The Sting Ray adventure is one of those “only on Grand Turk” activities. Gibbs Cay is a natural preserve, but people are allowed to bring their boats over and feed the sting rays. At this point in history, the rays are well trained and come running as soon as they sense the motor. What I didn’t know is that the adventure also includes a conch salad – that you pick up on the way. I managed to dive down to get one, but barely made it up without passing out. It was a good 20 ft dive.
On the beach, while our captain was preparing the conch salad, we commenced feeding the sting rays. The first ones to arrive were babies, but of course I didn’t know that until a monster 4 foot wing span ray came up on my blind side while I had my head in the water with goggles on, watching a baby nibble on a fish. All I heard was “Jess Jess Jess!” and turned my head (with goggles on) to see this monster coming at me. I was up and out of the water faster than lightening. After regrouping I decided, on principle, that I had to feed the big rays until I could do it without flinching. By the end of the trip I was letting the rays brush up against my legs like it was no big deal and laughing at the Army guy who wanted to feed one of the big ones, but couldn’t seem to stand in the water long enough… especially when the rays headed for his feet! It was a good trip. And I accidentally talked Patricia into eating the unmentionables of the conch. Having licked an ant’s butt in Cairns, I thought I had to eat this thing (that I was told was part of the intestines!) and keep up my new habit of experiencing local traditions. Patricia followed my lead, but we didn’t know what we’d done until much later. I still would have eaten it, but Patricia might not have. You’ll have to ask her. (photo couresty of Rowing_Queen on Trip Advisor)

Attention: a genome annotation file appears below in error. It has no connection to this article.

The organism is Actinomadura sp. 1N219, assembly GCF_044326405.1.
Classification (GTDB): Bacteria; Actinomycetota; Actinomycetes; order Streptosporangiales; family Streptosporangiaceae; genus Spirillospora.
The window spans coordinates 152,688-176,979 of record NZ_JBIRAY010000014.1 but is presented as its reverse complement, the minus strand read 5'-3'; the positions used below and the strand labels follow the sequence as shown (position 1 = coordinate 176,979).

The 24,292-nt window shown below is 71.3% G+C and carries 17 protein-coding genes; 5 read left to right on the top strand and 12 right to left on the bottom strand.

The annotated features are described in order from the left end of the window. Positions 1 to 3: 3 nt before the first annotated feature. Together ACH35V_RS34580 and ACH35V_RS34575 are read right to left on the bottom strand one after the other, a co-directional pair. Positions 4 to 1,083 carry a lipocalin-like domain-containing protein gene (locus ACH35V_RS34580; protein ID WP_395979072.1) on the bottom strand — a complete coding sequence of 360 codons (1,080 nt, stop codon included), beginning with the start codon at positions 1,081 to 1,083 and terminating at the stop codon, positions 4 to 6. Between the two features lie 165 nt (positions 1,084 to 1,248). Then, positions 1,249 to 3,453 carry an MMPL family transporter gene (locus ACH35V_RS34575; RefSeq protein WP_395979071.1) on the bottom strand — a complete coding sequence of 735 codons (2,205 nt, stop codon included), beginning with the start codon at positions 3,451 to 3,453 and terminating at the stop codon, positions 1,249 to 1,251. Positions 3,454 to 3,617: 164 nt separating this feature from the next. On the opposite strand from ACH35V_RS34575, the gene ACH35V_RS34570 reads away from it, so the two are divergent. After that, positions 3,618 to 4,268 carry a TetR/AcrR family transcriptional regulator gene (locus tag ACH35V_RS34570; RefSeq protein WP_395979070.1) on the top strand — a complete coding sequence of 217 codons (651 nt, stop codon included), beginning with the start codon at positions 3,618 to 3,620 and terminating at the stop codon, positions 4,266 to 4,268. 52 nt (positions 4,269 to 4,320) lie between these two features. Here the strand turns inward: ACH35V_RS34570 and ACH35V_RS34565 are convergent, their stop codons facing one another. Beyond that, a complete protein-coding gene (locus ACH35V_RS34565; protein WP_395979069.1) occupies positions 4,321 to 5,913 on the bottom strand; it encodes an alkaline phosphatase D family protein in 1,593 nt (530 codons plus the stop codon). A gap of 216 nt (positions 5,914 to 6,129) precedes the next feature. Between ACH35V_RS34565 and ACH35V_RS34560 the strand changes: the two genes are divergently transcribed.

We had dinner that night with Dave and Karen and made plans to go snorkeling on the Harold the following day. Since we were with boat people, we were able to take their dingy out to the wreck, thus taking about 50% of the death defying-ness out of the trip. Which was probably good, seeing how we had company.
I was slightly disappointed in the snorkeling that day (not even an eagle ray!) But I’d managed to take Patricia to the good reef (now named “Rory’s Reef”) earlier. So she got a glimpse of a turtle that day and I guess today was about the ship wreck. (photo courtesy of Karen’s underwater camera)
We met up for lunch at the Sand Bar later to enjoy the view from the best Caribbean beach bar in the Atlantic. I also suggested that we couldn’t be this close to such a beautiful vessel as Dave and Karen’s and not see the inside. We made plans for a sunset tour with wine (finally used my bottle of Beaujolais Nouveau) and chocolate. Not too bad for 5 days on a desert island, eh Patricia?